By Prof Dr Zaidatun Tasir
Digital technology is a great means in modern society as we use it to perform almost everything. However, not everyone has the privilege to transform their lives through technology.
Recent data from the International Telecommunication Union (ITU) report on ICT Facts and Figures revealed that the proportion of girls and women experiencing internet access and use lies at 48 per cent, compared to 52 per cent of boys and men, across international boundaries. This just means that globally, there are billions of girls and women who are unable to reap the benefits of the technologies to connect with the rest of the world for basic education and work purposes.
Studies pertaining to the utilisation of ICT among women and girls are not something new. Major research published in the last decade concludes that girls and women are at a disadvantage when it comes to learning through the aid of computer-assisted software. The root cause of the digital divide, which has been affirmed through many reports, boils down to the stereotype that computers are toys for boys.
Additionally, the hurdles for women’s access to ICT have also been found in social, economic and cultural factors, such as lack of self-confidence and proper education, heavy domestic responsibilities, and computer anxiety. The general public dilemma also makes the path to computer efficiency even more challenging for girls and women and the poor.
Under the education context, signs of the digital gender divide can be felt at a global level through three main moments – when girls and women take fewer technology classes in high school, when girls and women are far less likely to graduate with degrees in IT fields and when girls and women enjoy interacting with computers less than boys and men do. As a result, we are in jeopardy of losing the talent of girls and women as contributors to science, technology, and the arts because the benefits that technology provides are proportionately greater for boys and men.
In Malaysia, women make up only 35 per cent of the technology workforce. There is much potential for women to thrive in the technology sector as a result of their high soft skill aptitude, particularly in the areas of creativity, effective communication and problem-solving skills. In order to capitalise on their strengths, and to grow the local tech sector, there needs to be more opportunities and support systems to draw more girls and women to the tech industry, especially as ICT is viewed as an enabler of economic growth.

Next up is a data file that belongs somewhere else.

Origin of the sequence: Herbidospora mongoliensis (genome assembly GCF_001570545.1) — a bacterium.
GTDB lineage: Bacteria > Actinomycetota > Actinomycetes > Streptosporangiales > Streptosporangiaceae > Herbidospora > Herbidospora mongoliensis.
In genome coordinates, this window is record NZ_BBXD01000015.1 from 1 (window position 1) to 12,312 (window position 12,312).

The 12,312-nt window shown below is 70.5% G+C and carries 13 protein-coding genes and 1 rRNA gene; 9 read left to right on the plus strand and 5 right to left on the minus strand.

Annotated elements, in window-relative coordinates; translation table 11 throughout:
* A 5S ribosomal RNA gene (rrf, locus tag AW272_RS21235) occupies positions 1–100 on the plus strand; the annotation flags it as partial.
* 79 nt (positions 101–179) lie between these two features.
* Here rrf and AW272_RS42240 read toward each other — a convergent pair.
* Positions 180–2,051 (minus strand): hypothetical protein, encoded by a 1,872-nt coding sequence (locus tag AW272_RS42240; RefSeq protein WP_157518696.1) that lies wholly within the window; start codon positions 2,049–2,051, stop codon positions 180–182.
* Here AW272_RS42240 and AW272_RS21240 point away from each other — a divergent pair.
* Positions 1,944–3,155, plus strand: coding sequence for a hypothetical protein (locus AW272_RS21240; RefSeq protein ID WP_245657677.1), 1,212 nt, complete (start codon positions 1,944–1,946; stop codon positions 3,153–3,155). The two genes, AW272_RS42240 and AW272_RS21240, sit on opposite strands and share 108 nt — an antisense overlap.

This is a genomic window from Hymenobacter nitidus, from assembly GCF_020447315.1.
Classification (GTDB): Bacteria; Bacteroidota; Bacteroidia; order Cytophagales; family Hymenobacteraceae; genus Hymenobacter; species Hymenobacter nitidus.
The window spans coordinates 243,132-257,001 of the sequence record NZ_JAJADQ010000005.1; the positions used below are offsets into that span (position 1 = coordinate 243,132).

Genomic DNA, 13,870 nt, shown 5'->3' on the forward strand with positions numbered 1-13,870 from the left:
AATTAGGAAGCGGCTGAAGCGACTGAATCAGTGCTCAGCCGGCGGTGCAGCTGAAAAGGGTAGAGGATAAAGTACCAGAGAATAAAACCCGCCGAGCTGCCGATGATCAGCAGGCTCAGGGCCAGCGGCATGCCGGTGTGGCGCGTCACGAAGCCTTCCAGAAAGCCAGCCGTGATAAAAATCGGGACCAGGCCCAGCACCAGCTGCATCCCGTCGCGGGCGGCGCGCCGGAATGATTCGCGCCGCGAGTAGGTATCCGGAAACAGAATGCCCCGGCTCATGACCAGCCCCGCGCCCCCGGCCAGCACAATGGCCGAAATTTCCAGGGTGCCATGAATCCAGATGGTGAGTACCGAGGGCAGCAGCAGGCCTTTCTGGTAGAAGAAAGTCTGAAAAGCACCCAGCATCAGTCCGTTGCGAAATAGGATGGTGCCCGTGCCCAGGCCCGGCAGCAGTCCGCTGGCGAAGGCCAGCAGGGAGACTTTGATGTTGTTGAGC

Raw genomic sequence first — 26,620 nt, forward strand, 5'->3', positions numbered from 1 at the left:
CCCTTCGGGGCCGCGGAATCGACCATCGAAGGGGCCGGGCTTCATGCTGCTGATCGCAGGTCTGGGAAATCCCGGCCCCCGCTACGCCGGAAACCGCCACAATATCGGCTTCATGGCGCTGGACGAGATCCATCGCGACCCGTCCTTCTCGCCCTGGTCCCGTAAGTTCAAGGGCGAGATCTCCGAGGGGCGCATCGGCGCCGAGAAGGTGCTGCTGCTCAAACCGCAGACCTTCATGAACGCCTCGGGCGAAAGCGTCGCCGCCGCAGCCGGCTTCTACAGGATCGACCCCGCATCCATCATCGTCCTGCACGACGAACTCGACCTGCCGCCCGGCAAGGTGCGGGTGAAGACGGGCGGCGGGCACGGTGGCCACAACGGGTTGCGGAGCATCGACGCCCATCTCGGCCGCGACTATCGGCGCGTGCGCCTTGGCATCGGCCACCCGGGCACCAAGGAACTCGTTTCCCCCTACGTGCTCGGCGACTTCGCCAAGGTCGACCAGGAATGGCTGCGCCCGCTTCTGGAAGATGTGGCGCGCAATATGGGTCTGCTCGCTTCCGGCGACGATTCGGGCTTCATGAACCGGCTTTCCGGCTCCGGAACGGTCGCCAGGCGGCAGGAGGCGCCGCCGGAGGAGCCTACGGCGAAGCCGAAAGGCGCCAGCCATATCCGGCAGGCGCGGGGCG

Armed with this knowledge, they will be able to gain the opportunity to start new businesses, obtain better-paid jobs and access proper education as well as health and financial services. Women tech leaders such as Cheryl Yeoh, Datuk Yasmin Mahmood, Surina Shukri, Dr Sharlene Thiagarajah and Catherine Lian and others have proven that they are equally capable in the field and have broken into new and emerging tech areas that are often dominated by men. Even in a challenging environment, they have been successful, which is a source of inspiration for aspiring women tech players to explore and challenge themselves to break new ground in the tech sector.
The government, in collaboration with civil society and the private sector, should introduce more intervention programmes that are supported by the private sector to make ICT tools more accessible and affordable to girls/women and improve the knowledge and change gender relationships with technology. This endeavour has some roots in the 10-10 Malaysian Science, Technology, Innovation and Economic (MySTIE) Framework. The potential programmes can dynamically reduce the impact of girls/women inequality in digital technologies through efforts including: